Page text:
My next-door neighbor’s mother-in-law passed away last month. She was 61 years of age. She died from complications of type II diabetes. My neighbor said she loved her food and would not alter her eating habits.
Forty years ago, diabetics died almost ten years sooner than non-diabetics. Significant improvements were made in awareness, education, and treatments. As a result, ten years ago, deaths from diabetics compared to non-diabetics dropped to just over a couple of years. However, recently the trend is moving back towards the ten-year mark from the 1990s.
Complications from diabetes can lead to amputations (lower leg/foot), blood sugar emergencies that require immediate hospitalization, loss of vision, neuropathy (painful nerve disease), kidney failure, heart attack, stroke, and premature death.
Diabetes is a disease. A simple definition is that the body cannot control the level of blood sugar. Four out of ten Americans are obese. Three out of ten Americans are overweight. That leaves three out of ten Americans at a healthy weight.
Physical inactivity, overeating at meals, genetics, overindulgence in carbohydrates, increased frequency of eating, and some medications are the primary causes of overweight and obesity. These factors add up over time and the ability of the body to produce and respond to blood sugar becomes abnormal. The body produces more insulin than it should.
There is a time lag between healthy insulin control and a gradual loss of insulin sensitivity to a major glycemic control problem. Not all overweight people have diabetes. Not all thin people are non-diabetic. It is not a disease that can be determined by looking at a picture of a person.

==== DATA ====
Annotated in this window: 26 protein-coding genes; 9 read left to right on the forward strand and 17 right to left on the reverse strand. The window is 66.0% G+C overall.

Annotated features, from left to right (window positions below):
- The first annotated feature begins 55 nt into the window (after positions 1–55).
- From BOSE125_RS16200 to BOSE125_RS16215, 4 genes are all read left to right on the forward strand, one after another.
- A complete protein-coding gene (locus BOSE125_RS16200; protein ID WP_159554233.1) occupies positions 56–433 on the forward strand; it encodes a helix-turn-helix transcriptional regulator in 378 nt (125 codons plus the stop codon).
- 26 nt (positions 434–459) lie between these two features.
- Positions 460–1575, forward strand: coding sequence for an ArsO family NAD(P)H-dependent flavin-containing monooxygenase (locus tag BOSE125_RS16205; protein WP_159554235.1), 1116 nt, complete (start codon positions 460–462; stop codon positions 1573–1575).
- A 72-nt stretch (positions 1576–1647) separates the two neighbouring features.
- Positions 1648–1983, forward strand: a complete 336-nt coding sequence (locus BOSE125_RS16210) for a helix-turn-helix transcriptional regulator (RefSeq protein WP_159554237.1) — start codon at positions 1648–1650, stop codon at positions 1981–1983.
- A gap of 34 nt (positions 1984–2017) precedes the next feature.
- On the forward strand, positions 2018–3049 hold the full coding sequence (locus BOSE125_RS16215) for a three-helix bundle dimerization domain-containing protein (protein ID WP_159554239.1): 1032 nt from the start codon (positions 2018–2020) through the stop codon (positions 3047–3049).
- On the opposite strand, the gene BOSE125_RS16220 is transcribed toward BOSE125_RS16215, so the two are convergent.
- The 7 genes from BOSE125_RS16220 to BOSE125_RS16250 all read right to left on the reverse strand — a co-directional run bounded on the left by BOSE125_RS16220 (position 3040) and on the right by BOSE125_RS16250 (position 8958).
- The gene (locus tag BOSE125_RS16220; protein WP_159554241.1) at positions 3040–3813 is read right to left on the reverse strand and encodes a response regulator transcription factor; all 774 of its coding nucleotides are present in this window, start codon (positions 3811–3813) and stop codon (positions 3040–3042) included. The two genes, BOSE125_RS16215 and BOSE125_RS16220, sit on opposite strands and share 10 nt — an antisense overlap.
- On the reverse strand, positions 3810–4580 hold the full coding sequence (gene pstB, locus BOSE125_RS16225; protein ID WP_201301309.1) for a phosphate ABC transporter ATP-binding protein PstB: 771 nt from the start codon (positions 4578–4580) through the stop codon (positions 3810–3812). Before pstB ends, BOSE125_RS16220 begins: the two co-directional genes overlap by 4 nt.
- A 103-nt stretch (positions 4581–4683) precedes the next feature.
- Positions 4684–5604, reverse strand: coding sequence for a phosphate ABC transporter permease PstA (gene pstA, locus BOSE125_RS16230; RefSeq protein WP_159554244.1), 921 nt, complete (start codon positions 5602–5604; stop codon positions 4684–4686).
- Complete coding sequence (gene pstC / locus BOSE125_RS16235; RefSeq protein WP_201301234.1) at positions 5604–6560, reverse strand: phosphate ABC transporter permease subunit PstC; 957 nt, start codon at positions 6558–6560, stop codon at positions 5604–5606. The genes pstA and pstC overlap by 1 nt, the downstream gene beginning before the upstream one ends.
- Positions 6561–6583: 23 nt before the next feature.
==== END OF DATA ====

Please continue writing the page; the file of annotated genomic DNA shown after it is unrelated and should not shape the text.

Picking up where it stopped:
It is a disease that you must get diagnosed properly by your physician. The current pandemic exacerbates the conditions that lead to being overweight – eating more comfort foods (sugar-laden), inactivity, stress, and more. Many people prefer to not cook and eat from packaged foods. This can also increase the risk of gaining weight – more calories typically in packaged foods compared to home-cooked meals.
What can be done easily at home during this pandemic and a limited social life? One, choose to eat from salad plates rather than dinner plates. Eat only what is on that plate. Two, do not go back for seconds. This can work with foods ordered from restaurants. Transfer food from their containers to your salad plate and leave the rest for later. Those are two simple, easy options that can be done whether you are overweight or not.
Three, use EFT (Emotional Freedom Techniques) to counter hunger cravings. I found that EFT works well for me in many areas. I also found that I need to do them for a minimum of eight minutes to be effective. My preference for EFT options is Brad Yates.
Go to YouTube and type in ‘EFT and food cravings.’ Watch two or more short videos to get the idea of what to do. Follow the person providing instructions on the video. Tap in the same places and repeat the same words out loud. There is no cost (free), other than your time. Plan to do the EFT process for at least three weeks. Here is a link to Brad Yates of YouTube addressing cravings – https://www.youtube.com/watch?v=tdFBVCZZbXg
Sitting around the house, watching television, worrying about a job or paycheck, restricted contacts with family and friends, and other factors during this pandemic will probably lead to a few more pounds being added to your body if you don’t take actions to curb it. These three suggestions – smaller plate, no seconds, and EFT – hopefully, will give you an advantage in fighting in the incremental increase in your waistline.
And, if you are not getting an annual physical, please consider doing it. It is better to fix something on the front end than to address it for the rest of your life when diagnosed when you are older. Diabetes creeps up just like those few extra pounds turned into many extra pounds over the years.
Live Longer & Enjoy Life! – Red O’Laughin – https://RedOLaughlin.com